In the next step, daily average data at four stations in 2010 was considered as dependent variable for statistical analysis while daily data of meteorological parameters during this year were selected as independent variables in SPSS program. The multiple regression equations exhibited the relationships between NO2 concentrations and meteorological parameters and also gave an idea about the levels of these relations. The relationships between the dependent variables and each independent ones have been considered for both linear and nonlinear techniques. The significant values in output are based on fitting a single model. Furthermore, linear regression equation for different seasons probably exhibited those relationships which were not observed using annual data.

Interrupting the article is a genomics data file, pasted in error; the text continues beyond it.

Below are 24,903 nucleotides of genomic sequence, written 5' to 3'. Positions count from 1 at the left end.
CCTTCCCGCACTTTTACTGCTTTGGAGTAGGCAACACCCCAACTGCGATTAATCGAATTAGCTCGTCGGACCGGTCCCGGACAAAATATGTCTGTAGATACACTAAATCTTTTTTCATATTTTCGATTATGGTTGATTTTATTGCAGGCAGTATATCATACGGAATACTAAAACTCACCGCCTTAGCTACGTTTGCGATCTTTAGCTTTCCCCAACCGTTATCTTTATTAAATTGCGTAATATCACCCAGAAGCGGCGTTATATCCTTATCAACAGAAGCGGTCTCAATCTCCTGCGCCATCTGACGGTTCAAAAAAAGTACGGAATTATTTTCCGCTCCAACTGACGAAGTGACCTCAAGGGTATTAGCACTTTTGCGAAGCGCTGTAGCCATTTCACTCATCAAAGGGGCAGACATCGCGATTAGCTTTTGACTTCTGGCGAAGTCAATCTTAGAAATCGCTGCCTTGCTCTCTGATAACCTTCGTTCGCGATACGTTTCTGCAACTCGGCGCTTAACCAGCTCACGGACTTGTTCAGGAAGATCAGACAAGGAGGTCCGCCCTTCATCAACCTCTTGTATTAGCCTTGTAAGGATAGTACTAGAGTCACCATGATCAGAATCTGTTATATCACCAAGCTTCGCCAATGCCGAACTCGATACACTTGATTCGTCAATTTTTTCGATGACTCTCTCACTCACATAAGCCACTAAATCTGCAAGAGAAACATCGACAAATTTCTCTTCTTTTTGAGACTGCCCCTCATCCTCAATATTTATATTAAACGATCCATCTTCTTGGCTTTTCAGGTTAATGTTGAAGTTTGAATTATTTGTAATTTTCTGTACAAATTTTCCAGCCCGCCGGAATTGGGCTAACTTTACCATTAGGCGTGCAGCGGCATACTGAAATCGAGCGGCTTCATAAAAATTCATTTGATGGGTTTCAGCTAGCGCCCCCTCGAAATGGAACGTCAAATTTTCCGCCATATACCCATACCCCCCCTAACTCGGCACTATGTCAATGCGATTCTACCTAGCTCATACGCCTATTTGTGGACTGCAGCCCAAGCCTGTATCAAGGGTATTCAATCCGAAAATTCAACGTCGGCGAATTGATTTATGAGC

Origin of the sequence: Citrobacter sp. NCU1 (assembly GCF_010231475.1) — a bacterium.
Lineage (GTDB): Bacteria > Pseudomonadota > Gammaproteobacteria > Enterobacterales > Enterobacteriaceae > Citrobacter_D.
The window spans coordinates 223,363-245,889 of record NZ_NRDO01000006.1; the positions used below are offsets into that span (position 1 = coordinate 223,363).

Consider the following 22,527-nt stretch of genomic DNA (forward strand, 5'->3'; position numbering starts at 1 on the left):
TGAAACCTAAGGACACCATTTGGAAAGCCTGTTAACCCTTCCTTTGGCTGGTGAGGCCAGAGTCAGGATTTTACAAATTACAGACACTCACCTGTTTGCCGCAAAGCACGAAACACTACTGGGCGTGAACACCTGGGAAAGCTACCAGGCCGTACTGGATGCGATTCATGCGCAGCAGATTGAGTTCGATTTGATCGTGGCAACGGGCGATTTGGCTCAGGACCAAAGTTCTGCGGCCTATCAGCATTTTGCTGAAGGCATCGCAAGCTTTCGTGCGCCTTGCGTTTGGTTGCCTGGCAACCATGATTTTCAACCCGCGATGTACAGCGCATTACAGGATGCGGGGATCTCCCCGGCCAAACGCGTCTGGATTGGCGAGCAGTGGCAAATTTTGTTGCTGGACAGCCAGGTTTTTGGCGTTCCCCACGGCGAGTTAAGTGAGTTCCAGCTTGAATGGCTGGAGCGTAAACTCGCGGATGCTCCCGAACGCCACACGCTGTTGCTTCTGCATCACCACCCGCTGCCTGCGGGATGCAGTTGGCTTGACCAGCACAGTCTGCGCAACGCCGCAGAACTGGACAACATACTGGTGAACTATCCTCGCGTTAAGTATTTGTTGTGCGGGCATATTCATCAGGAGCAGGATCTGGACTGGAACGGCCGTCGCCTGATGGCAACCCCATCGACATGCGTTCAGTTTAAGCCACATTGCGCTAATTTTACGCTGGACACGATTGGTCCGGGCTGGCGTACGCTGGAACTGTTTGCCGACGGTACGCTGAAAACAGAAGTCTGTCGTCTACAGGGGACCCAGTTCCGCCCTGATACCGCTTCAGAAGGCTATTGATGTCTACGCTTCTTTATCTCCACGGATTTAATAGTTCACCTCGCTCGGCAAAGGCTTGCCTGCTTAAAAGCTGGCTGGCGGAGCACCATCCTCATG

The model for predicting NO2 was determined using two multiple regression modeling procedures including ‘enter method’ and ‘stepwise method’. In the former method, all independent variables selected, are added to a single regression model, while in the latter which seems to be  a better method, all variables can be entered or removed from the model depending on the significance. Therefore, only those variables which have more influences on dependent variables, are observed in a regression model.

 

Results and Discussion